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So I have stained and oiled my project (well... oiling is ongoing right now for me buts lets pretend!). Is that it? Am I done? Assuming it is fully cured my project is complete? This is not a question of appearance or aesthetics as that is subjective. More of can the oil survive as the outer finish.

Most of the projects I work on just use white wood, like pine, and the odd one I get lucky with an oak pallet. I don't know if the wood in use matters. Can oiling be the final step in finishing a project or do I need to throw a coat of varnish, or some other finish, on it?

The pictures in this answer show some works with just oil and other with oil and varnish or lacquer. That suggest is could work if I just leave the oil.

If I leave the oil and pass of the project to another person for their use can they get away with not oiling it themselves? This is not a butcher block or bread board but a piece of furniture. Any other implications to consider beyond that?

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  • I do my best when asking questions but is there something wrong with these people care to share?
    – Matt
    Sep 29 '15 at 16:23
  • The question is vague, easily researched, and highly subjective. Your project is done when you say it's done -- if you're happy with just the oil, you're done. If your project is going to experience hard or frequent use, you might want more protection than just the oil.
    – Caleb
    Oct 2 '15 at 17:55
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    @Caleb We have already established in meta that any and all question can be asked even if they are easily searchable. We want the content here so when people are looking they end up at WW.SE. The question was not about appearances but where oil can just be used as the final step. I have never used oil before and wasn't sure if leaving it bare was good enough. Almost every picture I saw appeared varnished or some other finish on top of the oil. In essence your last comment is also a partial answer.
    – Matt
    Oct 2 '15 at 18:16
  • I was responding to your comment -- seemed to me that you were wondering about the reason that someone had downvoted. I haven't yet voted on this question in either direction, but I can understand why someone would find that "this question does not show any research; it is unclear or not useful" and so I tried to point out the flaws. The subjectivity here isn't limited to appearance; whether an oil finish is "good enough" in general is a matter of opinion, and also subject to factors such as environment, wood species, type of project, type of oil, etc.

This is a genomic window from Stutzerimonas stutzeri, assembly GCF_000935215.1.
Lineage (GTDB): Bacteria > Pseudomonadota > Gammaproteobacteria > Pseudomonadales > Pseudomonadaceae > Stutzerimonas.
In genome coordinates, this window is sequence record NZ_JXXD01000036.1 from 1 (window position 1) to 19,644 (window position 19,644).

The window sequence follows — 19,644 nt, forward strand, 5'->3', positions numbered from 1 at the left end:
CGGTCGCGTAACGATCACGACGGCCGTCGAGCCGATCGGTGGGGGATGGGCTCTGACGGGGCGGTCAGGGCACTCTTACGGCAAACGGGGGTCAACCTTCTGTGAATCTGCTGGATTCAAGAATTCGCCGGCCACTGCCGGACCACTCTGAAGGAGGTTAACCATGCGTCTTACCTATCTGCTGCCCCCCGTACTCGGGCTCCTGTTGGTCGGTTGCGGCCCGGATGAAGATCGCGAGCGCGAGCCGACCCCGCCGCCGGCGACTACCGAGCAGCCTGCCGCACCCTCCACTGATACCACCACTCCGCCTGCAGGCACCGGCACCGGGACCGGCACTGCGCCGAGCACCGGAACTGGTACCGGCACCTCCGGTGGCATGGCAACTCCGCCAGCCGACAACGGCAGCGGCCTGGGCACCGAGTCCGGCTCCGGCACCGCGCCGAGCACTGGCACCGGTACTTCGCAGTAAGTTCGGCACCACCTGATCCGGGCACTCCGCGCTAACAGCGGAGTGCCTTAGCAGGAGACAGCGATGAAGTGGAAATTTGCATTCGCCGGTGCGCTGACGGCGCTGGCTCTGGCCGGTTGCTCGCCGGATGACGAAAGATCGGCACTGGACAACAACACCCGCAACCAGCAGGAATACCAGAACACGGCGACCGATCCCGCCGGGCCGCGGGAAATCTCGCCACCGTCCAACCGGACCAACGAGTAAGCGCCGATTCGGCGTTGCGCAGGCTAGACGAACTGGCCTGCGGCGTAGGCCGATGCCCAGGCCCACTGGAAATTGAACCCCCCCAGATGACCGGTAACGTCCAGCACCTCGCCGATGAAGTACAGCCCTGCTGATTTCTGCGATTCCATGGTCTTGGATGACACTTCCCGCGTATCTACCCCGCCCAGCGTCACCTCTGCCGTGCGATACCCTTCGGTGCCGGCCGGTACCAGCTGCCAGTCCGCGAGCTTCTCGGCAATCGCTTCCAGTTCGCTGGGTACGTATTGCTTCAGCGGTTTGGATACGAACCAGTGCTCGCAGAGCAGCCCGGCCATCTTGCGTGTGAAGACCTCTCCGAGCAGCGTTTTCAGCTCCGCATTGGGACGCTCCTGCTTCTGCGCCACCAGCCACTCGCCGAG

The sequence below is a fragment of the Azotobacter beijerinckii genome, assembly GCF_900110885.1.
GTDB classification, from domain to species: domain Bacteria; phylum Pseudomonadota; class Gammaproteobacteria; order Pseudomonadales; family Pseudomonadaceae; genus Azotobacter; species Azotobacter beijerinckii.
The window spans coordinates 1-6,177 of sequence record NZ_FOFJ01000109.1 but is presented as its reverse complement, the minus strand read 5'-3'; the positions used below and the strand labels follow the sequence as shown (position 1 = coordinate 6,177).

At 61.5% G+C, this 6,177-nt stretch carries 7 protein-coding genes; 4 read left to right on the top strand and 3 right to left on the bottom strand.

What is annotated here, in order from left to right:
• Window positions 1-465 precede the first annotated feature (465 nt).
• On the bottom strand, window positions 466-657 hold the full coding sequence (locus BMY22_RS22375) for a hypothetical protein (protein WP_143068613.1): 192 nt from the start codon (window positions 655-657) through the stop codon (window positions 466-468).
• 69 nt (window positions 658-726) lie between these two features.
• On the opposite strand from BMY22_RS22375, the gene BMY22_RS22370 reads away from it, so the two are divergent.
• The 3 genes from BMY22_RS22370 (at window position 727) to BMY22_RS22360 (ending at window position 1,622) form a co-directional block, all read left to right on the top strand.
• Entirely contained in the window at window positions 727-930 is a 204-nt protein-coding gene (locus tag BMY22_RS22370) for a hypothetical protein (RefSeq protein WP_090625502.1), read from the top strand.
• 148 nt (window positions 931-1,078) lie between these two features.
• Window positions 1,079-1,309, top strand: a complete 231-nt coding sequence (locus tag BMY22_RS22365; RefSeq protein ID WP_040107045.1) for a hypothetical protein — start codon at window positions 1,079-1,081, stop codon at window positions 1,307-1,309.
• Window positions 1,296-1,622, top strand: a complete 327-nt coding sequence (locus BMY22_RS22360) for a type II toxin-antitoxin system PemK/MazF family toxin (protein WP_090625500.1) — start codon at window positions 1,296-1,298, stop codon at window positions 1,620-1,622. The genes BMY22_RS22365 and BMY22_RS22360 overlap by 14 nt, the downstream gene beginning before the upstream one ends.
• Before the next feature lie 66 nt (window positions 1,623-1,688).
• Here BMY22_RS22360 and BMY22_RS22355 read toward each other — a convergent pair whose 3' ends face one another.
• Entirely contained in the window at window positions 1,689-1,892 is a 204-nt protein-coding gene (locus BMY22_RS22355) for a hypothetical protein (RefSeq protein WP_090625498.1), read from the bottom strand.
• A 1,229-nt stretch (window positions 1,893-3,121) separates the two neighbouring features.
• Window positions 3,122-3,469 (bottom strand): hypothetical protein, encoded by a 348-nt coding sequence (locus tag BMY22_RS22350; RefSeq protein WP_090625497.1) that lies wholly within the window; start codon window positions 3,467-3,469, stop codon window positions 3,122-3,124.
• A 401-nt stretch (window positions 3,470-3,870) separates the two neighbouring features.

– Caleb
    Oct 2 '15 at 18:55
  • The fact that ww.se is open to searchable questions doesn't mean that you shouldn't do some research. You could really improve this question by including references to existing sources and more information about the project and how it will be used, e.g.: I've read X, Y, and Z, and there seems to be a lot of disagreement about whether one should apply varnish over an oil finish. I'm working on a cherry dining table that will receive little routine maintenance. What, if any, additional finishing steps should I consider and why?
    – Caleb
    Oct 2 '15 at 19:06
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Can oiling be the final step in finishing a project or do I need to throw a coat of varnish, or some other finish, on it?

This is a subjective question. Obviously oiling alone is fine for some woodworkers, but it's not for others for reasons that go beyond practical considerations of expected use for the piece in question — aesthetics being such an important factor for some people.

Can be? Yes, most definitely.

Is it enough to finish a project? Depends on the user and the project.

On a purely practical level, if you need decent waterproofing then oil alone doesn't fulfil the requirements (even a fully-developed oil finish adds surprisingly little water-resistance to wood).

If I leave the oil and pass of the project to another person for their use can they get away with not oiling it themselves?

Yes. Broadly speaking, assuming they take care of it in certain ways, e.g. by using paste wax or another type of furniture polish every now and then (even once a year is better than nothing).

Because oiled finishes are in the wood and not on the wood the wood in question is quite important. A very hard wood like oak when oiled holds up much better over time than pine with just oil on it, to get something of the same durability on a softwood you'd generally need to use a film-building finish, e.g. varnish or lacquer, as your topcoat.

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  • In my case it is pine. I need to put on something else for protection. Man, finishing can be an involved process. If I end up varnishing anyway makes me wonder why I bothered with oil in some cases. I see that it adds colour but if I stained already then I already added colour. It does give it warmth though...... OK... It depends on what end result I am looking for and the overall quality of my work. Thanks.
    – Matt
    Sep 29 '15 at 13:12
  • @Matt, "If I end up varnishing anyway makes me wonder why I bothered with oil in some cases." yes indeed! Many users these days just use oil for appearances, to 'pop the grain', but in many cases it actually makes zero difference in appearance, particularly if you thin your first coat or two of varnish (e.g. 1:1) which turns it into a penetrating finish.
    – Graphus
    Sep 29 '15 at 17:43
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    I am going to try several coats and see how it buffs. If I don't like the look I might varnish over but if done right I think oil will suffice.
    – Matt
    Sep 30 '15 at 4:34

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